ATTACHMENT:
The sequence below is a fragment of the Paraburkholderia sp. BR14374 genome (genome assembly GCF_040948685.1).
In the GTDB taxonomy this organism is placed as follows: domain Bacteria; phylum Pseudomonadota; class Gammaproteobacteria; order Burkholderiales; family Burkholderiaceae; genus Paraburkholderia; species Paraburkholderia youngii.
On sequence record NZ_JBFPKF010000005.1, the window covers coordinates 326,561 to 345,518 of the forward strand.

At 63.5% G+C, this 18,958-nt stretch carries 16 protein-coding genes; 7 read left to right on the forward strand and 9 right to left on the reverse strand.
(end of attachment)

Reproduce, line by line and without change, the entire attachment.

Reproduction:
The sequence below is a fragment of the Paraburkholderia sp. BR14374 genome (genome assembly GCF_040948685.1).
In the GTDB taxonomy this organism is placed as follows: domain Bacteria; phylum Pseudomonadota; class Gammaproteobacteria; order Burkholderiales; family Burkholderiaceae; genus Paraburkholderia; species Paraburkholderia youngii.
On sequence record NZ_JBFPKF010000005.1, the window covers coordinates 326,561 to 345,518 of the forward strand.

At 63.5% G+C, this 18,958-nt stretch carries 16 protein-coding genes; 7 read left to right on the forward strand and 9 right to left on the reverse strand.